• 0 avatar
      Paul Niedermeyer

      Inspection? What is this word you speak of? Nothing of the sort here, in the land of the free Curbside Classics.

    • 0 avatar
      Bill Wade

      Same thing here Paul. I’ve got an old 1950 Internaitonal that is in mint condition that looks like that Ford’s twin right down to the color.

      I still use it on my old farm outside of town. It hasn’t needed anything done to it in over 20 years except batteries. Absolutely great old truck. Unfortunately no power brakes or steering. I’m getting almost too old to manhandle it any more.

  • avatar
    blowfish

    perhaps all ve can say is they dont build them like they used to.
    is a hell lot of a truck. ve once had an early 60′s Dodge 2 ton truck, slant 6, it was fun to drive, sadly where my bro lives the city’s engineer were unimpressed, one day the city put the hook on her, after a week at the pound u know u just cant afford the moorage charge!

  • avatar
    Andy D

    Quel coincidence! I was down on the Cape in Chatham when I passed a ’60 F 100 “for sale” It had a 98 inspection sticker on it ,so it has been for sale a looonng time. I struggled with the rust bound hood hinges and saw the 223 I 6 in it. A ringer for my briefly owned 60 F 100. After my brother totaled on a tree stump. I transplanted the engine into a 62 F 250, that my folks used for a decade as their utility vehicle.

  • avatar
    Educator(of teachers)Dan

    Sweet old ride. For some reason General MacArthur’s old quote; “Old soldiers never die, they just fade away,” comes to mind.

  • avatar
    mpresley

    How’s a guy supposed to know when to shift this thing?

    You answered your own question, but back in the day, when “three on the tree” was pretty common, people learned to shift when the engine “told” them it was time. You just had a feel for it.

    Also, I really miss the days when knobs were actually connected to something on the other side of the dash. Especially when they’d freeze up. Then you’d squirt something onto the slider–maybe some 3 in 1, and hope it made a difference. Or the knob would break so you always kept a vice-grip in the glove compartment.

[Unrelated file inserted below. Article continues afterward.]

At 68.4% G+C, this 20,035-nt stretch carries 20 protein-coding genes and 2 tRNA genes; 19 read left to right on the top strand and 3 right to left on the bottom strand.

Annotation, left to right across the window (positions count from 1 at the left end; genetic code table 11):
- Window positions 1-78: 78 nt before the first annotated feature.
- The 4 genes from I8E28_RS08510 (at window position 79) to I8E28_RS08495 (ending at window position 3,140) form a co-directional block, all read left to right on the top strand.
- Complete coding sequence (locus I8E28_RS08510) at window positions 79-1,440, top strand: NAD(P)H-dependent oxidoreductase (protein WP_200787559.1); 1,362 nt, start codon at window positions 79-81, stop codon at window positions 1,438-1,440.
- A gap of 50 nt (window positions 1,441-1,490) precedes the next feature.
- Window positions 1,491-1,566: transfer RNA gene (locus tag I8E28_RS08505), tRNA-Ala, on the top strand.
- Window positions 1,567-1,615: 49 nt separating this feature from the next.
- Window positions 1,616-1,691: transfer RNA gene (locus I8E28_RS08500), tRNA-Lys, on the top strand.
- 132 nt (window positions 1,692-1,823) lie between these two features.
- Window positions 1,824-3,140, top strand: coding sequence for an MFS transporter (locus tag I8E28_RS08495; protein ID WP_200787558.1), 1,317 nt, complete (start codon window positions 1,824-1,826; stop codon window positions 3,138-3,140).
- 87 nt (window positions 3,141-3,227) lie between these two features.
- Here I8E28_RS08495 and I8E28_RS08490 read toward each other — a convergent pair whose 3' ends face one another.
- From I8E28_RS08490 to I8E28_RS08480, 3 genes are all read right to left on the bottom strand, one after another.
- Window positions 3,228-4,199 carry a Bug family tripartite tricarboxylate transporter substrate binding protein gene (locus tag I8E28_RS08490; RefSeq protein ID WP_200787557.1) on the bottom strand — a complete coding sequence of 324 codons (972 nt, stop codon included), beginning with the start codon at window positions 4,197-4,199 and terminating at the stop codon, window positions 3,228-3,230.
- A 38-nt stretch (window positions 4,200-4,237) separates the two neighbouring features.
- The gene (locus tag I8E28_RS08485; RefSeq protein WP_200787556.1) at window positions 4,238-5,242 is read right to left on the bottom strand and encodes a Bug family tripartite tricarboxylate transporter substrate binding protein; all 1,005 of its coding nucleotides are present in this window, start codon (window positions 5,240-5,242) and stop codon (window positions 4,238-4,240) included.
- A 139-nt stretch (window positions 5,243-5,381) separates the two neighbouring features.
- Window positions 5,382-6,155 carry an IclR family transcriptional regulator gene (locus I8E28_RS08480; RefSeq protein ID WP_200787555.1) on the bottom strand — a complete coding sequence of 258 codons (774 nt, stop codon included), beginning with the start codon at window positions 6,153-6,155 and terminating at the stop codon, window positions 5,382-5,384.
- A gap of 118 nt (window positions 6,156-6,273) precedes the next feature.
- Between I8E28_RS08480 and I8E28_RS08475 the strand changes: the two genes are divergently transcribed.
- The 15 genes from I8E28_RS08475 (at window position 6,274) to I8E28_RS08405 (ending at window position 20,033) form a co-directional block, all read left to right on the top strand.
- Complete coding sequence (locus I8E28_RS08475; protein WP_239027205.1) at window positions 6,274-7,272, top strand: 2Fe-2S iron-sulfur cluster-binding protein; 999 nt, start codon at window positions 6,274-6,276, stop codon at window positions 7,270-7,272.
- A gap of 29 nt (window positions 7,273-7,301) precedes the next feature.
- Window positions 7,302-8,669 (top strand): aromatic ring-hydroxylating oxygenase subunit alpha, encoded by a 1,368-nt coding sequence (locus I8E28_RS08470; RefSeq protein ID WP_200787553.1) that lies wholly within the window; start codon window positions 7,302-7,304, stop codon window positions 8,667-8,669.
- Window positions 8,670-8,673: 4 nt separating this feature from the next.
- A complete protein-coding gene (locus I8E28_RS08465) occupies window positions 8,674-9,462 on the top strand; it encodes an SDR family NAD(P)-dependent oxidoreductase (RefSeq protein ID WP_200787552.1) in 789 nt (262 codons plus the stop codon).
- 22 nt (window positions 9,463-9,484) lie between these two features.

• avatar

    I like this story.

  • avatar
    bumpy ii

    I see that overly optimistic speedometers are not a recent innovation.

  • avatar
    obbop

    For even more head-shaking fun have yet another gear shift sticking out of the floor with 4 choices to select from.

  • avatar
    Cerbera LM

    That brings back the memories. Grew up driving farm trucks that were 10-15 years newer. Chevy C50/60, International Loadstar 1600/1800 but never drove a Ford. Then there was dad’s ’69 GMC with a big block V-6, talk about low power & slow revving. With 485 bushel of corn it would do 47 after a 1.5 miles of flat road. Empty it would so 52 (red line in 5H) with the tag axle up.

    It had no power steering. 0-30 mph it had the bounciest speedometer I’ve seen and the shift pattern in 4th & 5th was 4L-5L-4H-5H. It had an auxiliary 40+ gl gas tank, one had to lift the bed to fill, but no gas gauge. Would be driving along when the engine would cough. Reach underneath the seat, find the lever by feel and try to remember was if one was to turn it 90°cw or ccw. Then pump the gas until the engine coughed back to life. Oh the good old days.

  • avatar
    skor

    I really like the interior. For starts, no pun intended, there’s the ignition switch which was thoughtfully placed on the extreme left of the all metal dash — a perfect location if you enjoy having your knee cap run through by the key in an accident. And what about that all metal dash with all the metal levers and control thingies sticking straight out at the driver? Man, oh man, this thing is an ambulance chaser’s wet dream.

  • avatar
    PeriSoft

    People really use the tach to shift? That’s crazy! The only time I can imagine doing that is with a vehicle so silent you can’t hear the engine.

    Even then, it would be pretty obvious from the timing alone… Time in gear modified by throttle usage…

  • avatar
    Moparman426W

    The sight of the 292 is awesome! It’s like stepping back in time because it’s just like looking under the hood of my dad’s old 64 F100 with the same engine.
    The holley 2 barrel carb is even missing the air cleaner like my dad’s truck! He drove it for years and years like that and it never started to smoke. Those old Y blocks had a high nickel content.